Crowley Cheers Increase In Vets' Benefits And Homeless Services
Passed unanimously by the House, the bills will enhance services for millions of vets across the nation by increasing outreach for homeless veterans, such as those housed in the Borden Avenue Shelter in Long Island City, expand reimbursement of emergency medical care and boost disability benefits for wounded vets and their beneficiaries.
Congressmember Joseph Crowley (D- Queens/The Bronx) commented: "The Democratic-led Congress is continuing its commitment to our nation's veterans by investing and expanding the benefits they earn while serving our country. I am proud to support these critical bills to expand veterans' services in honor of the men and women of the armed forces and their families across Queens and The Bronx who have sacrificed so much for our nation.
"Watching over how the federal government cares for our veterans is truly one of the most rewarding responsibilities I have as a member of Congress. I am committed to making sure we honor their service, not only with words, but with deeds; this package of bills does exactly that by helping millions of veterans across the nation access medical care and modernize their benefits."
The bill dealing with homeless veterans reauthorizes the VA's homeless veterans reintegration programs, such as job training, counseling and placement services to expedite their entrance into the labor force. It directs the Secretary of Labor to make grants to programs and facilities that provide dedicated services for homeless women veterans and homeless veterans with children.
A second bill expands the VA's ability to reimburse a veteran for the cost of emergency care provided in a non-VA facility. Crowley said the VA will now be able to act as a "secondary payer" for veterans, paying the difference between the amount paid by the third party insurer and the VA allowance amount.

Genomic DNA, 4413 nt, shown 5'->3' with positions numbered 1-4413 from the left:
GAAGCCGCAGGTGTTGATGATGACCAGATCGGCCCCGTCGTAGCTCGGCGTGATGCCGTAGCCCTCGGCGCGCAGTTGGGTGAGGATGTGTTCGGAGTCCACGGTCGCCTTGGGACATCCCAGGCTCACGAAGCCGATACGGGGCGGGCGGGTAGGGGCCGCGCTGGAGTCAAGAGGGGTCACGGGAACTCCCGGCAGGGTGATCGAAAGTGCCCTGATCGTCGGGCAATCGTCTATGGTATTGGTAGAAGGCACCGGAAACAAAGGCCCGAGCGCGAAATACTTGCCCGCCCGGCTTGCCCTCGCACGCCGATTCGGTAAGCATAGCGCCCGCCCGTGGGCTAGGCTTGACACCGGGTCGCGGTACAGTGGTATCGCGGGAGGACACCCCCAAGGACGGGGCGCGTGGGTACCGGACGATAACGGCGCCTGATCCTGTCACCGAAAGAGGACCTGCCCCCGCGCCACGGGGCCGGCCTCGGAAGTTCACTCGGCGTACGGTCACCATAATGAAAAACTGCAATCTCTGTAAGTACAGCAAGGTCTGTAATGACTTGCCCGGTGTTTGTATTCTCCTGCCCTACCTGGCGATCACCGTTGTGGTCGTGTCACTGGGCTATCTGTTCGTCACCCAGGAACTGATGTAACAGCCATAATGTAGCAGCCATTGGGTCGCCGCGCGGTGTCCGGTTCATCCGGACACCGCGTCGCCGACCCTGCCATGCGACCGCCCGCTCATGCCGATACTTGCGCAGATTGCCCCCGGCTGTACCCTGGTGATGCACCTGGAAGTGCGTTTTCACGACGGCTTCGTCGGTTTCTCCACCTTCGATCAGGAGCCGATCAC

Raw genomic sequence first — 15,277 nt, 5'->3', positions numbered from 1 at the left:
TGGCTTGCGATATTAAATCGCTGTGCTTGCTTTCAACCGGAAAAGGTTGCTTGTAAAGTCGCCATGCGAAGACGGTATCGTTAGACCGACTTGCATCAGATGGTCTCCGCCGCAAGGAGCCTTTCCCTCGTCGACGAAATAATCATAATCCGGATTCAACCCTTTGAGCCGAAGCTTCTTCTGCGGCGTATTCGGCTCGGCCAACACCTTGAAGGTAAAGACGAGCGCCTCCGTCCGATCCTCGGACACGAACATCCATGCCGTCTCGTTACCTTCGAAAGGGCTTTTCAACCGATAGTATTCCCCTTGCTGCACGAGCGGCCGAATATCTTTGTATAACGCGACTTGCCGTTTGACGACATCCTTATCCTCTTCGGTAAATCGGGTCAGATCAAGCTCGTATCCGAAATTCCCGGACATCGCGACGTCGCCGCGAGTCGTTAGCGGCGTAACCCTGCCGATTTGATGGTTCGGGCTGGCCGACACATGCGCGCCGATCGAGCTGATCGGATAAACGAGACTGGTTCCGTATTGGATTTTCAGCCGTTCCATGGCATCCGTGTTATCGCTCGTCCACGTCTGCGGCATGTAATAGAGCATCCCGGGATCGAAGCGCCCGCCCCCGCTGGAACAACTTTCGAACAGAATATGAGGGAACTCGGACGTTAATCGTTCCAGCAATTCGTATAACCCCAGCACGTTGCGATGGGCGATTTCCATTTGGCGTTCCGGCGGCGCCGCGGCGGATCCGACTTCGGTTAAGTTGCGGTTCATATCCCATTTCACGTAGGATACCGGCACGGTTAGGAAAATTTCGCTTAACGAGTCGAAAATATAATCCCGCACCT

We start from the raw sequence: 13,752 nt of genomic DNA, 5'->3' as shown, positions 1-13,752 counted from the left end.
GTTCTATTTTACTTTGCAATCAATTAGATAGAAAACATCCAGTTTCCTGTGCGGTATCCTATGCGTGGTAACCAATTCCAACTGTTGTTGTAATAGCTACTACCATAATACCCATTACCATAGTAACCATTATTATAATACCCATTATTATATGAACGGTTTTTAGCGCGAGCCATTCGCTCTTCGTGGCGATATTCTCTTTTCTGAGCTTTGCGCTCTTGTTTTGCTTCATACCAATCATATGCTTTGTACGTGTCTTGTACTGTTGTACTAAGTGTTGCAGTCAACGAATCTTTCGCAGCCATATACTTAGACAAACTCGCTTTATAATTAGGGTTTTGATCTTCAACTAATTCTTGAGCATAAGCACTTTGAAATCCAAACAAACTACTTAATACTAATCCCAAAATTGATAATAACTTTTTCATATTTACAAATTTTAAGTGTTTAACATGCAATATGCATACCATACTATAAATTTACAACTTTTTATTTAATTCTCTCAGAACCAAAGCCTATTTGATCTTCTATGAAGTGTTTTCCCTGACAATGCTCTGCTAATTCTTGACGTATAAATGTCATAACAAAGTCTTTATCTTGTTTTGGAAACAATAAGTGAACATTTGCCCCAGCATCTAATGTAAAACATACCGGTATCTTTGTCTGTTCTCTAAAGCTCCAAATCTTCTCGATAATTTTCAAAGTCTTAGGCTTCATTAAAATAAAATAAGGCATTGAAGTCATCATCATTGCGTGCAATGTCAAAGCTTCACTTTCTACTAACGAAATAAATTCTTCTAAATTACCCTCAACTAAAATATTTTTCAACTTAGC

Crowley added that veterans would not be liable for any remaining balance due to the provider after the third party insurer and the VA have made their payments.
The final bill passed directs the VA as of Dec. 1, 2009 to increase the rates of veterans' disability compensation, additional compensation for dependents, the clothing allowance for certain disabled adult children and dependency and indemnity compensation for surviving spouses and children to provide local veterans a cost-of-living allowance on their compensation for service to our country.
OBAMA EYES BETTER VET HEALTH CARE, TOO: President Barack Obama also had veterans' health care on his mind last Thursday as he announced a plan to computerize healthcare records, which holds the promise of better record retention and fewer bureaucratic delays.
Under the president's plan, medical records of a servicemember that originate during active service will flow directly from the military branch to the Department of Veterans Affairs. Presently, servicemembers must hand carry their health records to VA facilities once they leave the service and need medical attention. Records are easily lost under this system and delays in treatment often occur.
The president also indicated his support for approving the VA budget a year in advance so that money for veterans' medical care is always on hand. Congressional budget passage is generally late, creating delays in having funds on hand to pay for urgently needed medical and surgical services for veterans.